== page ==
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United States v. Shiroma

United States District Court, D. Hawaii

October 31, 2017

UNITED STATES OF AMERICA, Plaintiff-Respondent,
v.
MARC SHIROMA, Defendant-Petitioner.

          ORDER DENYING PETITIONER'S MOTION UNDER 28 U.S.C. § 2255 TO VACATE, SET ASIDE, OR CORRECT SENTENCE BY A PERSON IN FEDERAL CUSTODY AND GRANTING A CERTIFICATE OF APPEALABILITY

          SUSAN OKI MOLLWAY UNITED STATES DISTRICT JUDGE

         I. INTRODUCTION.

         Petitioner Marc Shiroma is serving a 132-month prison sentence, having pled guilty to what is now his fourth bank robbery in violation of 18 U.S.C. § 2113(a). Given Shiroma's prior convictions, the court sentenced him as a career offender under § 4B1.2(a) of the United States Sentencing Guidelines ("USSG" or "the Guidelines") . Relying on 28 U.S.C. § 2255, Shiroma argues that, in deeming him a career offender, this court unconstitutionally relied on the Guidelines' residual clause. The court denies Shiroma's petition, concluding that Shiroma procedurally defaulted his argument by not raising it on direct appeal, and that, under controlling Ninth Circuit authorities, Shiroma was appropriately classified as a career offender.

         II. BACKGROUND.

         A. Relevant Sentencing Guidelines.

         Shiroma was sentenced under the 2014 Guidelines. See ECF 15, PageID # 33. The provision governing career offender status, U.S.S.G. § 4B1.1, provides:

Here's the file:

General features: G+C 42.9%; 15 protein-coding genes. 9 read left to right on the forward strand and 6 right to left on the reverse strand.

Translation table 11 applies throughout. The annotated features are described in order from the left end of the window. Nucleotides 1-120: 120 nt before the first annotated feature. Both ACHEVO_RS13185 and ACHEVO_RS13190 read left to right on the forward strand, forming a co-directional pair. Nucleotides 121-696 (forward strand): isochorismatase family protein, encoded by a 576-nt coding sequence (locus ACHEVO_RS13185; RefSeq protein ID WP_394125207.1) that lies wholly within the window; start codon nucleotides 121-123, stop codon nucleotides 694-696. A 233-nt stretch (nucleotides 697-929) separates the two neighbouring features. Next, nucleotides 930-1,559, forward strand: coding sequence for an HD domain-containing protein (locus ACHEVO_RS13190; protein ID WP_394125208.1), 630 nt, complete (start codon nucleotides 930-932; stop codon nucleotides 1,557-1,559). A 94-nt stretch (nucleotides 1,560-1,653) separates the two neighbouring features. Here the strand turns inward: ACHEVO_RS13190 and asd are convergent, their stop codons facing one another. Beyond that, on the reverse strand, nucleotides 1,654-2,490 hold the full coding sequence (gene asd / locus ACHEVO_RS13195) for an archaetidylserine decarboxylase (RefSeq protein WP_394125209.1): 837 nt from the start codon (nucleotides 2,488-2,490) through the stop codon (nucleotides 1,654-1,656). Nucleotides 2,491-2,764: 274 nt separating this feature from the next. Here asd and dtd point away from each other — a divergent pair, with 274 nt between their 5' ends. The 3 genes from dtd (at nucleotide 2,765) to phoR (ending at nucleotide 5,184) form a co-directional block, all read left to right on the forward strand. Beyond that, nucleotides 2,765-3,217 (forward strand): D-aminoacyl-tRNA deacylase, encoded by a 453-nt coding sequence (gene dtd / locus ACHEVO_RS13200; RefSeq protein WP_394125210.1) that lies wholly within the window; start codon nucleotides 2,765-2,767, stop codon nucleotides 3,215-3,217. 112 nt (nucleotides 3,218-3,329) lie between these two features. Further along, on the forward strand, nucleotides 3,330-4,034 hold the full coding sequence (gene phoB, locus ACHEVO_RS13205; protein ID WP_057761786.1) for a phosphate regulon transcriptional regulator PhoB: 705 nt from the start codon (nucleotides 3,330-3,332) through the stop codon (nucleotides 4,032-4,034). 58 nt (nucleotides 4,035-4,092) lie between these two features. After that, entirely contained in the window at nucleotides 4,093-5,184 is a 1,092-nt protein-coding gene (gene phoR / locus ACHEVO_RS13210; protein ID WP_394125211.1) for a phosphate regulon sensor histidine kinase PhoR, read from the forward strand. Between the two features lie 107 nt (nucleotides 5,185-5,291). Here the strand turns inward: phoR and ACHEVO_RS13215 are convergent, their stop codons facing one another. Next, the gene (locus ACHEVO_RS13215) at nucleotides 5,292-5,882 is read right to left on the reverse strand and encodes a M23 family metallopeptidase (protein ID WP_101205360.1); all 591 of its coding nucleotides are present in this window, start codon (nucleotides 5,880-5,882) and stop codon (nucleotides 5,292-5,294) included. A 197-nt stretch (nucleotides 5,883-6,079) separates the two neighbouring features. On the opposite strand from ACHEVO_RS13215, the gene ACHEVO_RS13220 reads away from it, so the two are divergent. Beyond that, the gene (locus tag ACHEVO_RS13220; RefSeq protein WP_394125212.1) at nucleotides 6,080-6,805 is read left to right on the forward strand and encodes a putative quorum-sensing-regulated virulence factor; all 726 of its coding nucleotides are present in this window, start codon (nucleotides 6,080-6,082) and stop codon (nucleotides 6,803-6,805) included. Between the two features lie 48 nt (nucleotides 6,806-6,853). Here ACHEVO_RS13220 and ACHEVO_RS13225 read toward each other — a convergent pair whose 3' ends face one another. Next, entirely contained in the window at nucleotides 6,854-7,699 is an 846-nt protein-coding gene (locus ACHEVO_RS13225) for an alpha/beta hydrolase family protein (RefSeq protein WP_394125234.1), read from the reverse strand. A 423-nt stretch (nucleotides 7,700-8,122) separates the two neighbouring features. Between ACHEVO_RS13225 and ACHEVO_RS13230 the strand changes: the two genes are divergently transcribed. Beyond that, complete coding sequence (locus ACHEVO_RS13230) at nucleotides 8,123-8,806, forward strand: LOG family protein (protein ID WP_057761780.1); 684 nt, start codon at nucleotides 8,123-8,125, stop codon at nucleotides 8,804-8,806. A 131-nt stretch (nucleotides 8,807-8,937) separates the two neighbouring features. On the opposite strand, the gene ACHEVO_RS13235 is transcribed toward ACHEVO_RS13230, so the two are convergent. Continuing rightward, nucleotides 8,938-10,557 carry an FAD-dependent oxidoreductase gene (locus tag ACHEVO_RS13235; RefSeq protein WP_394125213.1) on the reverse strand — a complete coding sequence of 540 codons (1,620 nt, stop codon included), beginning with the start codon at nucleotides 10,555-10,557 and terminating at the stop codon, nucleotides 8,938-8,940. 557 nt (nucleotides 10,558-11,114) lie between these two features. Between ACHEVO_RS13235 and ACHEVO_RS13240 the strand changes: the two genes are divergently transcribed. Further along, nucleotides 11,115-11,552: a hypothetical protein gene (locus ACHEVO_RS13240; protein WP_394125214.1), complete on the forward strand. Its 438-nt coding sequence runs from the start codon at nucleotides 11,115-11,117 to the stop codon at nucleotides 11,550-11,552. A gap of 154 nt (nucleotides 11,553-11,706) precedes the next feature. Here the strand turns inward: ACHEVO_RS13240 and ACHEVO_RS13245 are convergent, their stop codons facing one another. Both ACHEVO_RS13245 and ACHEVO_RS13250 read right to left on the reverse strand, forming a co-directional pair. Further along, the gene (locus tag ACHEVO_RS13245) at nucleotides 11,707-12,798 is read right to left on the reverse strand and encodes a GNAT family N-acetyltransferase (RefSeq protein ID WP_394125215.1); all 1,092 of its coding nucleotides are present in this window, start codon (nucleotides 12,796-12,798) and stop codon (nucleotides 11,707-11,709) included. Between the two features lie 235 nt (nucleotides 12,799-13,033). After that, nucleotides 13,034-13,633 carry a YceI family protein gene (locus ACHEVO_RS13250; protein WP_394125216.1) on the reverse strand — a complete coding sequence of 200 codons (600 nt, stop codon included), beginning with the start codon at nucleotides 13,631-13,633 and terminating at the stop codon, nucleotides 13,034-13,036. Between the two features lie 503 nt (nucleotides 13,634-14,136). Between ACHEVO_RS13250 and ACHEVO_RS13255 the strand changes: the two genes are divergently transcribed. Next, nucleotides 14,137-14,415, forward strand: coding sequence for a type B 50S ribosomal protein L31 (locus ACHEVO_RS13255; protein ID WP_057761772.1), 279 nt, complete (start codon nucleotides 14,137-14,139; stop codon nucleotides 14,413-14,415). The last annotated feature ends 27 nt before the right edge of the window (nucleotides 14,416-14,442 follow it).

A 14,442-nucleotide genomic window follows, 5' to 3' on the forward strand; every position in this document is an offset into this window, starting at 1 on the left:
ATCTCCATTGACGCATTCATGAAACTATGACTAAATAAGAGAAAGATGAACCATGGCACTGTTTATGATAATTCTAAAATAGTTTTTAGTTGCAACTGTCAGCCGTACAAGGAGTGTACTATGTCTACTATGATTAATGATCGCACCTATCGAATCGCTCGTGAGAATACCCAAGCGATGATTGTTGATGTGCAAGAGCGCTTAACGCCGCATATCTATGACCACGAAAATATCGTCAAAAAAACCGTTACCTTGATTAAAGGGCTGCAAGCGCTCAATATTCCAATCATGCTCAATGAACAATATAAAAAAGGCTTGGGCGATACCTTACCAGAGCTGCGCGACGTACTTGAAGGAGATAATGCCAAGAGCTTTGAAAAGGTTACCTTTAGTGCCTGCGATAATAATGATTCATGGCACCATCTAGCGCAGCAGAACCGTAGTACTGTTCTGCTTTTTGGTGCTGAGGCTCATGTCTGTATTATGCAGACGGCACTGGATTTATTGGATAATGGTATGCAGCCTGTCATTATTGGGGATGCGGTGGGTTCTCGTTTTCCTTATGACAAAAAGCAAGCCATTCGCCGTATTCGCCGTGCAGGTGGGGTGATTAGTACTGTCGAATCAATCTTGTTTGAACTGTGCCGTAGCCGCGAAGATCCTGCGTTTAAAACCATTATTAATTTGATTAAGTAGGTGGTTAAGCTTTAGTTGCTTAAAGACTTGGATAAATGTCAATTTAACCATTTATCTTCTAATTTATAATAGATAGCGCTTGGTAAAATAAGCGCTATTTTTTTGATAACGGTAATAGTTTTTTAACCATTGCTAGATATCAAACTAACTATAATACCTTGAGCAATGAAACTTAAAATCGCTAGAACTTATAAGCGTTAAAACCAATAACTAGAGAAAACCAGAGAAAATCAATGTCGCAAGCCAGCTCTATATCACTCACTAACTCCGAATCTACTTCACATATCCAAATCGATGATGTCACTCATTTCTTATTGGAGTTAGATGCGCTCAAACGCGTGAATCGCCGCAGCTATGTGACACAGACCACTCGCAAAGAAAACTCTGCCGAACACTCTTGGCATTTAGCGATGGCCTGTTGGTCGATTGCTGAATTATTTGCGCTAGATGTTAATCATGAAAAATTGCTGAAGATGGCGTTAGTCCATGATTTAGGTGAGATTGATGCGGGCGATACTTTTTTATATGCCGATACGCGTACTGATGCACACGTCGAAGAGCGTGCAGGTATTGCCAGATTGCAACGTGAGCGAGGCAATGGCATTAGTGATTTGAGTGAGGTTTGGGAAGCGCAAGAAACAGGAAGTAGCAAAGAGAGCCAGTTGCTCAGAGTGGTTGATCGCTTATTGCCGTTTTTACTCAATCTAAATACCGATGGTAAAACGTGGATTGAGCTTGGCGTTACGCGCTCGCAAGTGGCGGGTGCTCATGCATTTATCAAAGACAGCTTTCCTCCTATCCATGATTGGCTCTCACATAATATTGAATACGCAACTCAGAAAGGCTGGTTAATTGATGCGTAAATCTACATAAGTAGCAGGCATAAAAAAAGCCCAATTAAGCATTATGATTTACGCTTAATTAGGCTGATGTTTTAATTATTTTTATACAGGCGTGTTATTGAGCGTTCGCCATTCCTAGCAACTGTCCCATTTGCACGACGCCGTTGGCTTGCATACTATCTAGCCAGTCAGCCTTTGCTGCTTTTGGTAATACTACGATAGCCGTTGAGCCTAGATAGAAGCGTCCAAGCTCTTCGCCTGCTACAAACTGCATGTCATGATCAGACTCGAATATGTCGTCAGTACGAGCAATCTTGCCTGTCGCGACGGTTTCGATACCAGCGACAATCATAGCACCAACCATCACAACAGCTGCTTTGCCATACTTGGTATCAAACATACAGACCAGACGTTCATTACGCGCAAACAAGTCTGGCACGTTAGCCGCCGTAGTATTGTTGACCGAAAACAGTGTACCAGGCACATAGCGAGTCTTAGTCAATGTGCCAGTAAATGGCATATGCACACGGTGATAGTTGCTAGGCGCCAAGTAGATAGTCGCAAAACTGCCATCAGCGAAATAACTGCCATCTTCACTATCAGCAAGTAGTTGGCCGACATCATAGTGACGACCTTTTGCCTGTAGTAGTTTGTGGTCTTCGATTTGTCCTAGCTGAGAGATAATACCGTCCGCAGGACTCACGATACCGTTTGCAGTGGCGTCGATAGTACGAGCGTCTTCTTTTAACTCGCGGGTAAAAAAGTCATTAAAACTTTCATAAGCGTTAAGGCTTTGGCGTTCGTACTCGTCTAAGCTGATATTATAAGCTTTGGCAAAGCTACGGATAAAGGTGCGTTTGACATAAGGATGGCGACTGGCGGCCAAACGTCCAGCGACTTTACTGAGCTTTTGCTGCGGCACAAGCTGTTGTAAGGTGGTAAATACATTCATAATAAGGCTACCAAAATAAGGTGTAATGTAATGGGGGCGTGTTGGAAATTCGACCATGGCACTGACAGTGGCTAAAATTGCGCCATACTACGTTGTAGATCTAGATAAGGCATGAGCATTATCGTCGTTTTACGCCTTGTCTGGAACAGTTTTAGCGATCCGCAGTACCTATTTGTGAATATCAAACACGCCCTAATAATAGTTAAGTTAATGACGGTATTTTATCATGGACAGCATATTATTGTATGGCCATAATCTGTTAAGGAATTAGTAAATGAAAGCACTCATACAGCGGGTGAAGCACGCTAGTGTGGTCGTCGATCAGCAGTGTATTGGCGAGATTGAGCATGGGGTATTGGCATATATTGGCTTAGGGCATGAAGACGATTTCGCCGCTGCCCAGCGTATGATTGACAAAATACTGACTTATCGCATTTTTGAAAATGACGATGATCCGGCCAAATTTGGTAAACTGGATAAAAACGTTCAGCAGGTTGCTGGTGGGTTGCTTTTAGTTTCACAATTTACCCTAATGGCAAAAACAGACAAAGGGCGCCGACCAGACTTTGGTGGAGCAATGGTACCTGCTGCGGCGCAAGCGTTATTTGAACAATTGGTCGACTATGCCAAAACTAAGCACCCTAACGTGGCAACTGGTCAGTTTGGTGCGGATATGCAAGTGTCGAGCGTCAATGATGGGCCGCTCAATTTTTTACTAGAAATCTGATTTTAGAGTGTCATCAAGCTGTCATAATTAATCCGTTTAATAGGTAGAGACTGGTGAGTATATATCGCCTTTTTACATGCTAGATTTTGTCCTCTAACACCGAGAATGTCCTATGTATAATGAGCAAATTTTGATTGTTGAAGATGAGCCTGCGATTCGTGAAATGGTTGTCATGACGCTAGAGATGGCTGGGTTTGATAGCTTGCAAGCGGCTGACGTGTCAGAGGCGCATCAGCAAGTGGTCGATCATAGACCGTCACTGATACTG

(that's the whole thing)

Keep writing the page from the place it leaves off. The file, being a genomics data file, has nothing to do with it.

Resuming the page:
A defendant is a career offender if (1) the defendant was at least eighteen years old at the time the defendant committed the instant offense of conviction; (2) the instant offense of conviction is a felony that is either a crime of violence or a controlled substance offense; and (3) the defendant has at least two prior felony convictions of either a crime of violence or a controlled substance offense.

Id. (emphases added).

         "Crimes of violence, " in turn, are defined by U.S.S.G. § 4B1.2(a), which has what are often called force, enumerated offenses, and residual clauses:

         The term "crime of violence" means any offense under federal or state law, punishable by imprisonment for a term exceeding one year, that--

(1) has as an element the use, attempted use, or threatened use of physical force against the person of another [the force clause], or
(2) is burglary of a dwelling, arson, or extortion, involves the use of explosives [the enumerated offenses clause], or otherwise involves conduct that presents a serious potential risk of physical injury to another [the residual clause].

Id.

         B. Factual Background.

         On December 16, 2014, Shiroma entered the Chinatown Branch of First Hawaiian Bank in Honolulu, Hawaii, and handed the teller a note that said, "Give me the money." ECF 15, PageID # 31. The teller read the note and looked back at Shiroma, who appeared to be unarmed. Id. Shiroma nodded and said, "The top drawer is fine." Id. The teller, feeling "fearful, " handed over bills totaling $200. Id. Shiroma took the money, fled the bank, and spent the night and the cash partying in Waikiki. Id. at PageID #s 31-32. The next morning, Shiroma walked into the Chinatown police station and told an officer, "I'm the one that did the robbery yesterday." Id. at PageID # 31. Shiroma said he "felt bad for committing the robbery" and "wanted to return to prison." Id. at PageID # 32. The officer arrested him. Id.